Prejudice at play in primary pupils;Briefing;Research focus
Teachers often tackle the issue indirectly by encouraging young children to recognise and value cultural differences through the use of a range of multicultural teaching materials.
Such approaches have a key role to play. However, my own research suggests that much more direct approaches are necessary with children as young as five.
The research focused on three parallel receptionYear 1 infant classes in an English, multi-ethnic, inner-city primary school. I spent a year-and-a-half in the school largely observing and interviewing the children during all parts of their school day.
The data collected and reported in Racism, Gender Identities and Young Children reveals that racism has come to influence and shape the lives of these young children to a disturbing degree.
One example involved a friendship group of six-year-old boys trying to justify why they would not let Asian boys play football with them. When I challenged one boy who explained that it was simply "because they're Pakis", the other boys developed alternative explanations including: "because they can't run fast" and "because they're small".
What this and many other examples in the book show is that these young children are doing far more than just repeating what they have heard at home. They are actively involved in adapting and developing their own prejudiced attitudes in order to justify their behaviour.
Overall, what my research shows is that young children's racist ideas are intricately bound into their particular experiences and social worlds.
Thus Asian boys are "cissy" and cannot play football or fight, Asian girls are "ugly" and "smell" and African-Caribbean boys and girls are "strong" and "good at sport".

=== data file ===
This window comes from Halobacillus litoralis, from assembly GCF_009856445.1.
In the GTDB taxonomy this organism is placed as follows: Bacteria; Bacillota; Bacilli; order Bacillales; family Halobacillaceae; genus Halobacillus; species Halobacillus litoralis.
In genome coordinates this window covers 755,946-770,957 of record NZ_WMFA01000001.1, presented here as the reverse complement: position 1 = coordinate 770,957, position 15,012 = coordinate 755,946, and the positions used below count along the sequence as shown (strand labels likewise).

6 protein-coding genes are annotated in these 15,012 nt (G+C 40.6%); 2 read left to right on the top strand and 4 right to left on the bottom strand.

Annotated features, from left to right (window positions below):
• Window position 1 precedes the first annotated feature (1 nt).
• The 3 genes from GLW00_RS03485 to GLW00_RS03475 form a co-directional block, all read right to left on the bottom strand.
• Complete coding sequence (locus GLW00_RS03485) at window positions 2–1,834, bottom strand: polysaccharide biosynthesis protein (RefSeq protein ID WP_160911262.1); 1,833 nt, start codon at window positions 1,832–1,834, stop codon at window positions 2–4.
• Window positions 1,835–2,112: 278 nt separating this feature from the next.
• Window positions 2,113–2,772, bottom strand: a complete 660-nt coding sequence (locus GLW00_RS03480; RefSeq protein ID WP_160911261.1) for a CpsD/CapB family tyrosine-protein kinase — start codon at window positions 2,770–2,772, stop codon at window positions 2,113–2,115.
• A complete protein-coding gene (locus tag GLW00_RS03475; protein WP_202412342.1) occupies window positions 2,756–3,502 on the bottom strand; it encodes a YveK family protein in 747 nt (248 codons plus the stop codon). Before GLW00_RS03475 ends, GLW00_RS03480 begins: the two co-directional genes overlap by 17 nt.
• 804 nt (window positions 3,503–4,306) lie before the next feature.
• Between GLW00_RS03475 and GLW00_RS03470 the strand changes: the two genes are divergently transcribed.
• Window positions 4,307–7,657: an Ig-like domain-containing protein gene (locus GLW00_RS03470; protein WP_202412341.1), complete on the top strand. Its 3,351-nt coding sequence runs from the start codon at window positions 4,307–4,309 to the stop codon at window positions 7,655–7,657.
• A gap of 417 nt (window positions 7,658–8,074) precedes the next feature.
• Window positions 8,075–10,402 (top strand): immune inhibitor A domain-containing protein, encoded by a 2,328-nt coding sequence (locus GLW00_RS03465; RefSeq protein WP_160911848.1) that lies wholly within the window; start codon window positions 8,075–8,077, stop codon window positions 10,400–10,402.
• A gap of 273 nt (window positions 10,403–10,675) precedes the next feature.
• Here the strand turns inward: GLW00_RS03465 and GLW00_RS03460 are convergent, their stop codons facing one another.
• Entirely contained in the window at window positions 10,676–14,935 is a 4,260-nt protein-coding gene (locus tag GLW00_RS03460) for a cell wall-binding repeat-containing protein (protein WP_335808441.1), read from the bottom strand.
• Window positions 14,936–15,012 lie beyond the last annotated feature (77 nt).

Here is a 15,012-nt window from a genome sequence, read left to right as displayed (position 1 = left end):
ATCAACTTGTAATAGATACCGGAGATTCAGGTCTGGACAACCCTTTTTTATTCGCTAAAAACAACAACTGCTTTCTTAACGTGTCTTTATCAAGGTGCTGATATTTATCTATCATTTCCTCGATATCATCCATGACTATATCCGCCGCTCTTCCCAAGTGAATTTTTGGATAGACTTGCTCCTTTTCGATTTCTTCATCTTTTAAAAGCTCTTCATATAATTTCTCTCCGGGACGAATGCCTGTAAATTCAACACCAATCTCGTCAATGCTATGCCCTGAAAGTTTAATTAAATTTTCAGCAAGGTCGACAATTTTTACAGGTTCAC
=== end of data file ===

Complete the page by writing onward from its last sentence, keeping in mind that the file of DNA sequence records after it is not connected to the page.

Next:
All of these attitudes, among others, were clearly expressed by the five and six-year-old children. They provided one of the means with which they came to interpret and understand the world.
Because of the deeply-rooted nature of these attitudes, attempts by the school to celebrate the Hindu festival of Diwali actually increased the racism of some children. The racist attitudes that the children had developed ensured that they interpreted the celebration negatively.
While multicultural initiatives have an important role to play, my research therefore shows that they cannot be pursued in isolation. There is a need to complement these by directly challenging the racist attitudes and behaviour of the children.
The data clearly indicate that children as young as five and six are capable of thinking through the consequences of their attitudes and behaviour and understanding that certain things are wrong.
Rather than just chastising a child who is racist, therefore, time is needed to explain to him or her why their attitudes or behaviour is wrong.
Stories can also be used with the class as a whole to encourage children to explore and discuss the negative effects of racist name-calling and the exclusion of others.
According to the Macpherson Report on the murder of Stephen Lawrence, "our education system must face up to the problems, real and potential" which exist in relation to racism within society.
The data reported in my own book not only testify to the importance of this statement but also the need for such initiatives to begin with children at the start of their school careers.
Dr Paul Connolly is a lecturer in sociology at the University of Ulster. His book, Racism, Gender Identities and Young Children, is published by Routledge, price pound;13.99.
THE LANGUAGE OF HATE
Kylie: (white girl, 6): "I didn't like the Indian Diwali things."
Zoe: (white girl, 5): "All they do is get their sticks and done that..."(gesturing)
Interviewer: "Why don't you like Diwali?"
Kylie: "Cos it's Pakis! I don't like Pakis."
Zoe: "I don't like Pakis!"
Kylie: "They're horrible."
Zoe: "I like the show but don't like them doing the dancing!"